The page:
17 Workshop No. 1 – Qu. 10 This question asked each break-out group to re-consider the answers to questions 1-9 at the end of completing the exercise and to identify any questions that they would answer differently. The break-out groups only identified Qu.1 as being one that they would answer differently. Four out of the seven groups indicated that they would revise the answer to this question as follows: Qu. 1Do you believe that it should be expected that a professionally qualified Fire Engineer be present at the meeting (tick one answer). 4. Strongly Agree3. Agree2. Not sure/maybe1. Disagree Original break-out group responses: Revised break-out group responses (red tick shows revised group response): Qu. 1Do you believe that it should be expected that a professionally qualified Fire Engineer be present at the meeting (tick one answer). 4. Strongly Agree3. Agree2. Not sure/maybe1. Disagree

18 Workshop No.2 For Workshop 2, each of the seven break-out groups was tasked with reviewing one of the 9 questions in more detail and coming up with relevant recommendations for the BSi committee / CLG. Questions identified in the Workshop 1 results review session for Workshop 2 are shown in the right-most column in the table below.

19 Workshop No.2 – Qu.1 Recommendations for CLG: We recommend that BS9999, in its current form, should only be used for design purposes by qualified fire professionals Recommendations for BSi: The text in the foreword should be strengthened and clarified in respect of two issues: (i) who the document is primarily aimed at, and (ii) whether it is considered acceptable to pick and mix from the standard, or Alternatively, the standard is re-written so as to make it useable by the general design profession and other non-fire experts. Qu. 1Do you believe that it should be expected that a professionally qualified Fire Engineer be present at the meeting (tick one answer). 4. Strongly Agree3. Agree2. Not sure/maybe1. Disagree Recommendations by Break-out Group No.1:

20 Workshop No.2 – Qu.3 Recommendations for CLG: 1. Explanation of where guidance in ADB comes from (technical). User guide can then be produced so impact of pick and mix can be discussed. 2. Synchronise release of guidance documents 3. Identify competency levels Qu. 3Do you believe that the architect is correct in believing that an approach based on ADB AND selected BS9999 guidance is possible (tick one answer). 4. Strongly Agree3. Agree2. Not sure/maybe1. Disagree Recommendations for BSi: 1. Matrix for use in selecting parts of BS9999. For example, state if using principles in Section 9. refer to section 13 and Identify importance of competence fire safety professionals in using 2 guidance documents (i.e. pick and mix). 3. State that competent people only should use BS State where using pick and mix solutions that the design should provide at least an equivalent level of fire safety as fully compliant with one. Recommendations by Break-out Group No.2:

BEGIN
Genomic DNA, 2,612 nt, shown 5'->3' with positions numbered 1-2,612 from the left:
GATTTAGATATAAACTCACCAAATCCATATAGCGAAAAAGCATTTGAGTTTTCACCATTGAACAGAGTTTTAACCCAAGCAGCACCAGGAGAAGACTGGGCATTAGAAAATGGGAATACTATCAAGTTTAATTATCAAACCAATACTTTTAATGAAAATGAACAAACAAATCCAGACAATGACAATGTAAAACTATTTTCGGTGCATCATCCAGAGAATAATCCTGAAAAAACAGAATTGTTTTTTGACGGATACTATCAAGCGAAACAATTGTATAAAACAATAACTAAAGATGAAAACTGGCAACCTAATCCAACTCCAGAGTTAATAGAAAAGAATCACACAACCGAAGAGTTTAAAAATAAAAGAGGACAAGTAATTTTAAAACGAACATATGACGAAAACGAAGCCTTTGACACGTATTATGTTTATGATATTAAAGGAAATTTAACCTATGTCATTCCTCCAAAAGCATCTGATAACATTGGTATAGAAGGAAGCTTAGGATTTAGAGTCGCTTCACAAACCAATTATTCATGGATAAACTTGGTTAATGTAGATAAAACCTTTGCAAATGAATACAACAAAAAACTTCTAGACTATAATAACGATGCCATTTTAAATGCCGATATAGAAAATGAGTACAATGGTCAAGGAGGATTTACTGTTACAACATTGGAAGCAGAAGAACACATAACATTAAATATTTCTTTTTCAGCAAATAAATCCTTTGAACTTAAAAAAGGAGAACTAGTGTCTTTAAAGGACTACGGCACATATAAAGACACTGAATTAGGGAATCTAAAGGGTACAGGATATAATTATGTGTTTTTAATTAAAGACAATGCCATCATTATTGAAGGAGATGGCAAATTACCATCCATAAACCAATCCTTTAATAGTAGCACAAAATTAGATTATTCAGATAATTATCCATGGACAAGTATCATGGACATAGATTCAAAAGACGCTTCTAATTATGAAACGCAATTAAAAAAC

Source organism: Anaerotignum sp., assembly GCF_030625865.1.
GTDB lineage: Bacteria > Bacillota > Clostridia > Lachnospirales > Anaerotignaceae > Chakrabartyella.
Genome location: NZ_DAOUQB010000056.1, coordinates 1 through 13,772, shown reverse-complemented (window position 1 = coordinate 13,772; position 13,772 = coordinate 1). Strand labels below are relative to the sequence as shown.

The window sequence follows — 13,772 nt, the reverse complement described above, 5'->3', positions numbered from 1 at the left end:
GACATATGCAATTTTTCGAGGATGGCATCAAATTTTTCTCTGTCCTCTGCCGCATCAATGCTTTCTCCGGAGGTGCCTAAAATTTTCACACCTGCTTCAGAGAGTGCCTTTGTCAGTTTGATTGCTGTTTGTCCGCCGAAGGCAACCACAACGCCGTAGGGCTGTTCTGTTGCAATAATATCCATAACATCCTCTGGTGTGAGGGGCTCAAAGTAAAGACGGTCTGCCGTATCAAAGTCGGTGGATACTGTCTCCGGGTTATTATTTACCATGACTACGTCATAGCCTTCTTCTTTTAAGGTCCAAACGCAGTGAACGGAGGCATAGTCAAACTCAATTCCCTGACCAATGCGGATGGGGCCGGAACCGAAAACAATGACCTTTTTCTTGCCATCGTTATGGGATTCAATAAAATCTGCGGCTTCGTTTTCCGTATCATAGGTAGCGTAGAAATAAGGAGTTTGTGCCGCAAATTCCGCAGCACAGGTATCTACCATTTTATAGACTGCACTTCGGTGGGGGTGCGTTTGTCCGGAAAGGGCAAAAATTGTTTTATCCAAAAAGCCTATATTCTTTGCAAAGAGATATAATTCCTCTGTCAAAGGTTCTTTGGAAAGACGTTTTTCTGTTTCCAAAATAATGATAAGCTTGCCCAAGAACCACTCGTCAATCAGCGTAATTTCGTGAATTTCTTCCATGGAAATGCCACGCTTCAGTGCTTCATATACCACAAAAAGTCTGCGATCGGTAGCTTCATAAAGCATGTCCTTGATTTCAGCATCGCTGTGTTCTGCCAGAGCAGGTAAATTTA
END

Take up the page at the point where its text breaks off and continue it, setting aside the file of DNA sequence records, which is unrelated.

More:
21 Workshop No.2 – Qu.4 Recommendations for CLG: Talk to BSi Qu. 4Do you believe that the view expressed by the main contractor is valid. 4. Strongly Agree3. Agree2. Not sure/maybe1. Disagree Recommendations for BSi: Clarify that the Risk Profile is for the whole building, or not. Allow separation of hazard areas to keep building Risk profile at an appropriate level. Recommendations by Break-out Group No.3:

22 Workshop No.2 – Qu.5 Recommendations for CLG: Recommend that CLG carries out a review of current guidance to determine whether there are addtional trade-offs that could be recognised in the guidance of ADB. This may help promote wider use of sprinklers in buildings. Recommendations for BSi: Recognition that BSEN12845 includes an annex relating to life safety enhancements and that for certain building characteristics consideration should be given as to whether such enhancements are justified (for example, tall buildings, multiple occupancy, high populations, sleeping risks). Qu. 5Do you believe that the DTM has made the correct decision in this regard. 4. Strongly Agree3. Agree2. Not sure/maybe1. Disagree Recommendations by Break-out Group No.7:

23 Workshop No.2 – Qu.6 Recommendations for CLG: (see recommendations to BSi) Recommendations for BSi: A statement providing clarification regarding modification of Risk Profile in relation to management procedures should be provided. Aligning the default management level with the minimum requirements of that country. Qu. 6Do you think that the architects concerns relating to approvals risks are valid? 4. Strongly Agree3. Agree2. Not sure/maybe1. Disagree Recommendations by Break-out Group No.4:

24 Workshop No.2 – Qu.7 Recommendations for CLG: Generally, BS9999 should be used in its entirety. Only competent people should mix codes and approaches. Provide supplementary guidance on reasons behind changes in guidance. Recommendations for BSi: Harmonisation of BS9999 and ADB with respect to atria with particular focus on the words structural floor in BS9999. Pricing structure for revisions (partial updates to avoid having to buy the whole document again) Qu. 7Do you think that the view expressed by the LEA representative is valid in that the BS9999 definition of Atrium and relevant design recommendations should be observed if the Design Team objective is to maximise travel distances and minimise escape capacities using the BS9999 risk profile methodologies? 4. Strongly Agree3. Agree2. Not sure/maybe1. Disagree Recommendations by Break-out Group No.5:

25 Workshop No.2 – Qu.9 Recommendations for CLG: Seek to clarify the role of occupancy groups now that Risk Profiles are being used. Be clear and pro-active on what you want the construction industry to do. Recommendations for BSi: Remove BS5588 by putting the relevant parts into the PAS system – while waiting for BS9999 to be called up by ADB. Qu. 9Do you think that the architects point relating to the consistency of application of the risk profile methodology is a valid one? 4. Strongly Agree3. Agree2. Not sure/maybe1. Disagree Recommendations by Break-out Group No.6: